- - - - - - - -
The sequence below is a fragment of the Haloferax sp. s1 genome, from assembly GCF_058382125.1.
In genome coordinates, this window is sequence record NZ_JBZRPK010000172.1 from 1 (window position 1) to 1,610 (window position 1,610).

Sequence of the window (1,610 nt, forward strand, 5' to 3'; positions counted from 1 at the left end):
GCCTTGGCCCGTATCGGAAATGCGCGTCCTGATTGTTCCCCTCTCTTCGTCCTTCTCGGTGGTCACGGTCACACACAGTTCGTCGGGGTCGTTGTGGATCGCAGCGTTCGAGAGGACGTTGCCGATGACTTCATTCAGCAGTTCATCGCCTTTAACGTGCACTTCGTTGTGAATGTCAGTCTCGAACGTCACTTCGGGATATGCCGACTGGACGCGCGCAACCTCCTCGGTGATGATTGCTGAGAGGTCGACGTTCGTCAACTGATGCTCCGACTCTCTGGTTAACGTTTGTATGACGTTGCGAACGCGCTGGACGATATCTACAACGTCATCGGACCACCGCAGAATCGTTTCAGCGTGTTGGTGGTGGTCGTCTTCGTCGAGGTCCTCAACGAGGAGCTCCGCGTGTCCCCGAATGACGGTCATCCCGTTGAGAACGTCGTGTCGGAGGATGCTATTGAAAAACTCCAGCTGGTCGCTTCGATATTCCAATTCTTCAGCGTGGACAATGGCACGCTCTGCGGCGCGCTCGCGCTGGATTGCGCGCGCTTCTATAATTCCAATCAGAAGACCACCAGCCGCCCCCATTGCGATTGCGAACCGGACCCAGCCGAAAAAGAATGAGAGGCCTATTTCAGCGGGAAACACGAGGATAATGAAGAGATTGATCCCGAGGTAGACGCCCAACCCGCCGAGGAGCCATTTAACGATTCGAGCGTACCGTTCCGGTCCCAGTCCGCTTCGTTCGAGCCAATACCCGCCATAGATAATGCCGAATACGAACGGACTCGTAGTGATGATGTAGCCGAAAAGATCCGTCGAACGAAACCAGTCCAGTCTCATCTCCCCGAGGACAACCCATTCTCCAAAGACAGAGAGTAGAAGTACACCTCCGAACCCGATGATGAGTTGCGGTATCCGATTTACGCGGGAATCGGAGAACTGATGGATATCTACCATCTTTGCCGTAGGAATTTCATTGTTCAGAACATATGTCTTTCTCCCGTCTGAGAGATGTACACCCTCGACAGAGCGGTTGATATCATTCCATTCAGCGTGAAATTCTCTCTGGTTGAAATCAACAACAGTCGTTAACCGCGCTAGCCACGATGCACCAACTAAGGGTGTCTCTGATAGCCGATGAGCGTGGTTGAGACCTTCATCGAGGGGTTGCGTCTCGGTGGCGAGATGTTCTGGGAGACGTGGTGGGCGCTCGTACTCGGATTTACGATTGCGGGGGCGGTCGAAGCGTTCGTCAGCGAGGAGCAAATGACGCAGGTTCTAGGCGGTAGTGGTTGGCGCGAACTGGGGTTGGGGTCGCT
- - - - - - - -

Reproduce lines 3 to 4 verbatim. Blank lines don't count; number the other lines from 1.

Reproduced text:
Sequence of the window (1,610 nt, forward strand, 5' to 3'; positions counted from 1 at the left end):
GCCTTGGCCCGTATCGGAAATGCGCGTCCTGATTGTTCCCCTCTCTTCGTCCTTCTCGGTGGTCACGGTCACACACAGTTCGTCGGGGTCGTTGTGGATCGCAGCGTTCGAGAGGACGTTGCCGATGACTTCATTCAGCAGTTCATCGCCTTTAACGTGCACTTCGTTGTGAATGTCAGTCTCGAACGTCACTTCGGGATATGCCGACTGGACGCGCGCAACCTCCTCGGTGATGATTGCTGAGAGGTCGACGTTCGTCAACTGATGCTCCGACTCTCTGGTTAACGTTTGTATGACGTTGCGAACGCGCTGGACGATATCTACAACGTCATCGGACCACCGCAGAATCGTTTCAGCGTGTTGGTGGTGGTCGTCTTCGTCGAGGTCCTCAACGAGGAGCTCCGCGTGTCCCCGAATGACGGTCATCCCGTTGAGAACGTCGTGTCGGAGGATGCTATTGAAAAACTCCAGCTGGTCGCTTCGATATTCCAATTCTTCAGCGTGGACAATGGCACGCTCTGCGGCGCGCTCGCGCTGGATTGCGCGCGCTTCTATAATTCCAATCAGAAGACCACCAGCCGCCCCCATTGCGATTGCGAACCGGACCCAGCCGAAAAAGAATGAGAGGCCTATTTCAGCGGGAAACACGAGGATAATGAAGAGATTGATCCCGAGGTAGACGCCCAACCCGCCGAGGAGCCATTTAACGATTCGAGCGTACCGTTCCGGTCCCAGTCCGCTTCGTTCGAGCCAATACCCGCCATAGATAATGCCGAATACGAACGGACTCGTAGTGATGATGTAGCCGAAAAGATCCGTCGAACGAAACCAGTCCAGTCTCATCTCCCCGAGGACAACCCATTCTCCAAAGACAGAGAGTAGAAGTACACCTCCGAACCCGATGATGAGTTGCGGTATCCGATTTACGCGGGAATCGGAGAACTGATGGATATCTACCATCTTTGCCGTAGGAATTTCATTGTTCAGAACATATGTCTTTCTCCCGTCTGAGAGATGTACACCCTCGACAGAGCGGTTGATATCATTCCATTCAGCGTGAAATTCTCTCTGGTTGAAATCAACAACAGTCGTTAACCGCGCTAGCCACGATGCACCAACTAAGGGTGTCTCTGATAGCCGATGAGCGTGGTTGAGACCTTCATCGAGGGGTTGCGTCTCGGTGGCGAGATGTTCTGGGAGACGTGGTGGGCGCTCGTACTCGGATTTACGATTGCGGGGGCGGTCGAAGCGTTCGTCAGCGAGGAGCAAATGACGCAGGTTCTAGGCGGTAGTGGTTGGCGCGAACTGGGGTTGGGGTCGCT